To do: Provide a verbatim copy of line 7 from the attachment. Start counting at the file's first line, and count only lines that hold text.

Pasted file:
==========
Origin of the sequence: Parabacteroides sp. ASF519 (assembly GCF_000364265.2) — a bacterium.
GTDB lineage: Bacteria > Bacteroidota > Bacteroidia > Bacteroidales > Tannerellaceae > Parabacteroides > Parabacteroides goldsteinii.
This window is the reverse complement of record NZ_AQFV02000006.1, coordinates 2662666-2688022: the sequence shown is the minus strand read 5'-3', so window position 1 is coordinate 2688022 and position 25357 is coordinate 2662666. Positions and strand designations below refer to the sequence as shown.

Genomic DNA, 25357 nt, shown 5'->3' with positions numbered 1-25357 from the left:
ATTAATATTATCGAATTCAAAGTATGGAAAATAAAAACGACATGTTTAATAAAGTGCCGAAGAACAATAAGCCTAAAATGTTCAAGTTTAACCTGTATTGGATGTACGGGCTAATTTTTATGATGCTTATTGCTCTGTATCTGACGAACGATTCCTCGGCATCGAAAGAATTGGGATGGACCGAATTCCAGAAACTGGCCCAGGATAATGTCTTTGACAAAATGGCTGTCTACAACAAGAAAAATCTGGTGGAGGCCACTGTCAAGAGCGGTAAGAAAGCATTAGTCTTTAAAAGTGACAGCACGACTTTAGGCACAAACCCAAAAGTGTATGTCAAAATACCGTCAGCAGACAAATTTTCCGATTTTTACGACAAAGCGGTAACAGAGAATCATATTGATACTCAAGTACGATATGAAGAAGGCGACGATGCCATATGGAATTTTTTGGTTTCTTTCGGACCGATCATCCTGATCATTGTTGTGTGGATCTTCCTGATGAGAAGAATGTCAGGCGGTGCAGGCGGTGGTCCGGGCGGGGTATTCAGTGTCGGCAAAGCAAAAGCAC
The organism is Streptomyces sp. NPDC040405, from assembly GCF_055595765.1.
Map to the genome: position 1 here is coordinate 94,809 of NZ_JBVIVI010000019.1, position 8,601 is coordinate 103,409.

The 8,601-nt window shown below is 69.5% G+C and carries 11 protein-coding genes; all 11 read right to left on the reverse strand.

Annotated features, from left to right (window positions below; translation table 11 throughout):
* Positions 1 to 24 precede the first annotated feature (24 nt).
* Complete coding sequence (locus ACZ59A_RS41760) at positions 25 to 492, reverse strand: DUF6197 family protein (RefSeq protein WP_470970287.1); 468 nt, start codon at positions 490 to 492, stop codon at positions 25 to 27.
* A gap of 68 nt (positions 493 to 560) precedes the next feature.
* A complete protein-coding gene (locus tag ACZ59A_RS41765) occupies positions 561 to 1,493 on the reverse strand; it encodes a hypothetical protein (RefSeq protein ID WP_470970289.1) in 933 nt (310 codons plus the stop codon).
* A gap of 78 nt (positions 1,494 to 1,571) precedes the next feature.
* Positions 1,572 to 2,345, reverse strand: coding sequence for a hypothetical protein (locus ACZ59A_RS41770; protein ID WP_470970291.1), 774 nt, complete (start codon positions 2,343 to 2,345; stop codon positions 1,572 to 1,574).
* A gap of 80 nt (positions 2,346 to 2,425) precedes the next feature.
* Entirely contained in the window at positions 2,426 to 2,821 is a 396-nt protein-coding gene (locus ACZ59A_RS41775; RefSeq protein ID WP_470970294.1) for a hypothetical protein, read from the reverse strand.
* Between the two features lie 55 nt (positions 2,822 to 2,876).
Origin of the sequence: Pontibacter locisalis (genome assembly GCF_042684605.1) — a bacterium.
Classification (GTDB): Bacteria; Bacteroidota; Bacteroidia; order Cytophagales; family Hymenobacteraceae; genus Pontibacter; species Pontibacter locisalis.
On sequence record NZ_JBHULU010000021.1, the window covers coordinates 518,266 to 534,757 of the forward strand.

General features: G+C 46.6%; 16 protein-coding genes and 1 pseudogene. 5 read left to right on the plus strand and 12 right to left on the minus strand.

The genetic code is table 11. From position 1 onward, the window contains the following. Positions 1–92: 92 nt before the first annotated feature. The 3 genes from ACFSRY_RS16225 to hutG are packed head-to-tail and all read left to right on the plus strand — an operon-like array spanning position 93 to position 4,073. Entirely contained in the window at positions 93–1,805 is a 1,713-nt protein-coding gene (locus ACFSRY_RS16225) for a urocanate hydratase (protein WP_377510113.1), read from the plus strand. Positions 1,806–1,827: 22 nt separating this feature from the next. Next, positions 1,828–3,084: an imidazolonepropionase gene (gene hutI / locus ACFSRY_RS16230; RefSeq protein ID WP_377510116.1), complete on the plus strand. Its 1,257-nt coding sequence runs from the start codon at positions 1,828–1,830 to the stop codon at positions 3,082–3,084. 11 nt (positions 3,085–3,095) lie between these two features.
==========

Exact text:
Map to the genome: position 1 here is coordinate 94,809 of NZ_JBVIVI010000019.1, position 8,601 is coordinate 103,409.